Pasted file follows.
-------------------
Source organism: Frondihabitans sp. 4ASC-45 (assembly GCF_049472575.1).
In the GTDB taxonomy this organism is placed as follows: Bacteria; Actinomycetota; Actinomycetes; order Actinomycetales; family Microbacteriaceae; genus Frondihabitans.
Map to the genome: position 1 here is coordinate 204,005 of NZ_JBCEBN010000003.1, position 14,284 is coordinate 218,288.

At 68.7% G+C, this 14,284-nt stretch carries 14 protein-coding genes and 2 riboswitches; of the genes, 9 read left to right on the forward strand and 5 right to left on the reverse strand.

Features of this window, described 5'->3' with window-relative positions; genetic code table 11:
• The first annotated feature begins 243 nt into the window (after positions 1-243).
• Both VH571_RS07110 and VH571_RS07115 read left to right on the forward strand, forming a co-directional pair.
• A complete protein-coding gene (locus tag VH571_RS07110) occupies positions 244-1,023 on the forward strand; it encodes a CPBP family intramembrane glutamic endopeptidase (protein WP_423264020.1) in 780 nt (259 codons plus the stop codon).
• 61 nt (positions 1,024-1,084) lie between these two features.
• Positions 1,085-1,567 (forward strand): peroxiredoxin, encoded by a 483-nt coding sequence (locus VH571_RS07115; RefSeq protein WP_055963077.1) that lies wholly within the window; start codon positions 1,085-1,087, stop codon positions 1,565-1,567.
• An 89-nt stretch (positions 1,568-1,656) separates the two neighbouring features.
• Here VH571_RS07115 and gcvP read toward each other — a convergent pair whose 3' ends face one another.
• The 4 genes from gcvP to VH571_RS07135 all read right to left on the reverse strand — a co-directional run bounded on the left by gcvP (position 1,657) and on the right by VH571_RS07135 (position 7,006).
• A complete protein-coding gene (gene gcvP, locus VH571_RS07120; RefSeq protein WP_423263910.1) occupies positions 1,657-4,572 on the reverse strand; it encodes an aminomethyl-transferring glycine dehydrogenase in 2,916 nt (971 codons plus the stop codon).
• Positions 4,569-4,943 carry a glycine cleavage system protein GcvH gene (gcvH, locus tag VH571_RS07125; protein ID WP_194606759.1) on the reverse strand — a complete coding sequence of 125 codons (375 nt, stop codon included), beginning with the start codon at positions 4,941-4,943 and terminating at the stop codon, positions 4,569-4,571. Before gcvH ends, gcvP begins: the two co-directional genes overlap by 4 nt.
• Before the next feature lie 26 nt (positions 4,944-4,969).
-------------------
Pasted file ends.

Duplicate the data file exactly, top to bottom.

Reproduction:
Source organism: Frondihabitans sp. 4ASC-45 (assembly GCF_049472575.1).
In the GTDB taxonomy this organism is placed as follows: Bacteria; Actinomycetota; Actinomycetes; order Actinomycetales; family Microbacteriaceae; genus Frondihabitans.
Map to the genome: position 1 here is coordinate 204,005 of NZ_JBCEBN010000003.1, position 14,284 is coordinate 218,288.

At 68.7% G+C, this 14,284-nt stretch carries 14 protein-coding genes and 2 riboswitches; of the genes, 9 read left to right on the forward strand and 5 right to left on the reverse strand.

Features of this window, described 5'->3' with window-relative positions; genetic code table 11:
• The first annotated feature begins 243 nt into the window (after positions 1-243).
• Both VH571_RS07110 and VH571_RS07115 read left to right on the forward strand, forming a co-directional pair.
• A complete protein-coding gene (locus tag VH571_RS07110) occupies positions 244-1,023 on the forward strand; it encodes a CPBP family intramembrane glutamic endopeptidase (protein WP_423264020.1) in 780 nt (259 codons plus the stop codon).
• 61 nt (positions 1,024-1,084) lie between these two features.
• Positions 1,085-1,567 (forward strand): peroxiredoxin, encoded by a 483-nt coding sequence (locus VH571_RS07115; RefSeq protein WP_055963077.1) that lies wholly within the window; start codon positions 1,085-1,087, stop codon positions 1,565-1,567.
• An 89-nt stretch (positions 1,568-1,656) separates the two neighbouring features.
• Here VH571_RS07115 and gcvP read toward each other — a convergent pair whose 3' ends face one another.
• The 4 genes from gcvP to VH571_RS07135 all read right to left on the reverse strand — a co-directional run bounded on the left by gcvP (position 1,657) and on the right by VH571_RS07135 (position 7,006).
• A complete protein-coding gene (gene gcvP, locus VH571_RS07120; RefSeq protein WP_423263910.1) occupies positions 1,657-4,572 on the reverse strand; it encodes an aminomethyl-transferring glycine dehydrogenase in 2,916 nt (971 codons plus the stop codon).
• Positions 4,569-4,943 carry a glycine cleavage system protein GcvH gene (gcvH, locus tag VH571_RS07125; protein ID WP_194606759.1) on the reverse strand — a complete coding sequence of 125 codons (375 nt, stop codon included), beginning with the start codon at positions 4,941-4,943 and terminating at the stop codon, positions 4,569-4,571. Before gcvH ends, gcvP begins: the two co-directional genes overlap by 4 nt.
• Before the next feature lie 26 nt (positions 4,944-4,969).